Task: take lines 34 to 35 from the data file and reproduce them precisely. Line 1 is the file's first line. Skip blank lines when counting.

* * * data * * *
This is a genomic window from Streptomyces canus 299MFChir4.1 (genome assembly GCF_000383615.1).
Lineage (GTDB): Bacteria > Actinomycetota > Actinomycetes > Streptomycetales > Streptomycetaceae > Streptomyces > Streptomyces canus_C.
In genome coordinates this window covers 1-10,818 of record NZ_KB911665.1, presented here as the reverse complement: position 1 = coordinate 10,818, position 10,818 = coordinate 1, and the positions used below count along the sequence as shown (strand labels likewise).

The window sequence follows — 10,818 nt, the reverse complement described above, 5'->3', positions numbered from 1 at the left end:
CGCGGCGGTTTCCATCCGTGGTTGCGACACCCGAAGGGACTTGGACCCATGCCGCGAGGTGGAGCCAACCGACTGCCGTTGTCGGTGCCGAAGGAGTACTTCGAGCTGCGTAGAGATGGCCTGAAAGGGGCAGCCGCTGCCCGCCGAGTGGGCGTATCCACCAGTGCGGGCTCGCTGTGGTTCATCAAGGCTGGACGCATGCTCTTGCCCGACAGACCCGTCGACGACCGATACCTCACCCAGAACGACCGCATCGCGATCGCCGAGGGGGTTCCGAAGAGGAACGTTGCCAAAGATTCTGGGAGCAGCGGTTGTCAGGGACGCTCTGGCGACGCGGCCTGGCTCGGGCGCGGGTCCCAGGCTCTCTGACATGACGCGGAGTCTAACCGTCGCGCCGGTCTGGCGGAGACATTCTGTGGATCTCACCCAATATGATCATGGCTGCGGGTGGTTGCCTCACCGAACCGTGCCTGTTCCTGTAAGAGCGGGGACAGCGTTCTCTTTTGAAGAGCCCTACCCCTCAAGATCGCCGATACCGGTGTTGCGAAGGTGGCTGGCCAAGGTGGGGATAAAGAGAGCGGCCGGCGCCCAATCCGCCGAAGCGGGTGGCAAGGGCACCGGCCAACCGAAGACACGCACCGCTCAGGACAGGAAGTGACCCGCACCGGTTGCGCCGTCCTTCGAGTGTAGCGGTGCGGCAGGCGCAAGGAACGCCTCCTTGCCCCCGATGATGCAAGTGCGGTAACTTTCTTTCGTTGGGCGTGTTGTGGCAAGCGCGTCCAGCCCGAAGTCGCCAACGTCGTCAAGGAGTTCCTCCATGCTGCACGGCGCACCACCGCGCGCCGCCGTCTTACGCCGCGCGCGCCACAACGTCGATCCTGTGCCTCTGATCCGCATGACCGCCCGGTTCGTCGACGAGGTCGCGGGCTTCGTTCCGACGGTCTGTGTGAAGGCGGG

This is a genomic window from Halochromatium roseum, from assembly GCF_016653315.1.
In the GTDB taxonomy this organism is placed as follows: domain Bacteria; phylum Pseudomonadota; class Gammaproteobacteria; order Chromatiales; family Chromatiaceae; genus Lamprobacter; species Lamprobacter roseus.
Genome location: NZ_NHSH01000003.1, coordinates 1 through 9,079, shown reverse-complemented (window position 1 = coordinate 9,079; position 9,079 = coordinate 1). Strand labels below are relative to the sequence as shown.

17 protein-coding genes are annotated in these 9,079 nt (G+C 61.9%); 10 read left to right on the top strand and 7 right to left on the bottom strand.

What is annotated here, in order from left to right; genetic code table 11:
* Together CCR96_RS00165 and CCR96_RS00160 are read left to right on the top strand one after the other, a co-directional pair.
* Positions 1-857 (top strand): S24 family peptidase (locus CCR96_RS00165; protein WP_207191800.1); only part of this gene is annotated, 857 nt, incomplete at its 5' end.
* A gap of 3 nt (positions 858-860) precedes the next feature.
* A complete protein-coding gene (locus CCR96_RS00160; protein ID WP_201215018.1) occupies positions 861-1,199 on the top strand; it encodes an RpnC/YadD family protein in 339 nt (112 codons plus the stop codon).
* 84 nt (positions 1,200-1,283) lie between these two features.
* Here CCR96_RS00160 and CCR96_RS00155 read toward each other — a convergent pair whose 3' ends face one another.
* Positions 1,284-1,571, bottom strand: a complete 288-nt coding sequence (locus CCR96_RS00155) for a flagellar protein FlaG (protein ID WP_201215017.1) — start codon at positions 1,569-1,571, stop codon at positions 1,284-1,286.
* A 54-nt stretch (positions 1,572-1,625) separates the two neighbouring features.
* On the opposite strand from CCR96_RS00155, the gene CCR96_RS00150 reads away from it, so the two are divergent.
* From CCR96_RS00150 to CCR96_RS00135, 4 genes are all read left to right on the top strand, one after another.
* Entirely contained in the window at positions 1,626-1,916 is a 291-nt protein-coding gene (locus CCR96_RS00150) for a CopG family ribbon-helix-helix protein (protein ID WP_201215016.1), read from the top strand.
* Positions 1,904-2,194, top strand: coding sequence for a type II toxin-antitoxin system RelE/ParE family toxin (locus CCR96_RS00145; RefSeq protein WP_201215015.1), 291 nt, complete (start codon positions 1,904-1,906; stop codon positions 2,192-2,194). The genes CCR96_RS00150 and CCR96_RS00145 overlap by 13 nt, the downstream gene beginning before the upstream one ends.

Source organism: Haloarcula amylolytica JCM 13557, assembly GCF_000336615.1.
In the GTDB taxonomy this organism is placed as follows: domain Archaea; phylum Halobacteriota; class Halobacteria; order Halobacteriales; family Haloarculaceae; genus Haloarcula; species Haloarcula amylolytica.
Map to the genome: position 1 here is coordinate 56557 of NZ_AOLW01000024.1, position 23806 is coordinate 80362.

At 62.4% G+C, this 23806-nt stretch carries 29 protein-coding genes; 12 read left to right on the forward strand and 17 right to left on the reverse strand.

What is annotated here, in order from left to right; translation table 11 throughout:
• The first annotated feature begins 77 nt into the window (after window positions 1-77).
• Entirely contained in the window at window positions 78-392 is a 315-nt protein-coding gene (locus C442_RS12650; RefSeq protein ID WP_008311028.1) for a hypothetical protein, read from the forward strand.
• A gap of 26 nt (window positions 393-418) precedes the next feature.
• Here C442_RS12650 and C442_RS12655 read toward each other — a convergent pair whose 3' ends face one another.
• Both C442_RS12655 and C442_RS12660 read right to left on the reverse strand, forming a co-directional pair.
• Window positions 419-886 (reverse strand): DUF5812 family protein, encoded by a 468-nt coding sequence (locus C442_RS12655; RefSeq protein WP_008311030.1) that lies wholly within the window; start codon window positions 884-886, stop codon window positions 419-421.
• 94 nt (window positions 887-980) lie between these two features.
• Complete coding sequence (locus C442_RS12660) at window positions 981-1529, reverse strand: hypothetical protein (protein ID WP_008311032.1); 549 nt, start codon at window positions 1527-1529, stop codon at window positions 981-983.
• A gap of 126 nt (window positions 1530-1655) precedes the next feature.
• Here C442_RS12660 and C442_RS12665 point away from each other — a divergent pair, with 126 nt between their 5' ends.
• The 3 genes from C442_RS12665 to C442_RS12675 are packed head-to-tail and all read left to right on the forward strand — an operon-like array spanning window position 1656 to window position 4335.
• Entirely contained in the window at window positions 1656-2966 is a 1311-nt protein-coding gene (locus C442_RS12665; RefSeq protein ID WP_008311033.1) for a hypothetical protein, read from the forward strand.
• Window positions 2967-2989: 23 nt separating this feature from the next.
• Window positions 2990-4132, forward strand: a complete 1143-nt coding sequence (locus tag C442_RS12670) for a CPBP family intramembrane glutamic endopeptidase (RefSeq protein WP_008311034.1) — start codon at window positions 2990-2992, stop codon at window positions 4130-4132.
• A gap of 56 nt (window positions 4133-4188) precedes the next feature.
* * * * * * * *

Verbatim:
• 94 nt (window positions 887-980) lie between these two features.
• Complete coding sequence (locus C442_RS12660) at window positions 981-1529, reverse strand: hypothetical protein (protein ID WP_008311032.1); 549 nt, start codon at window positions 1527-1529, stop codon at window positions 981-983.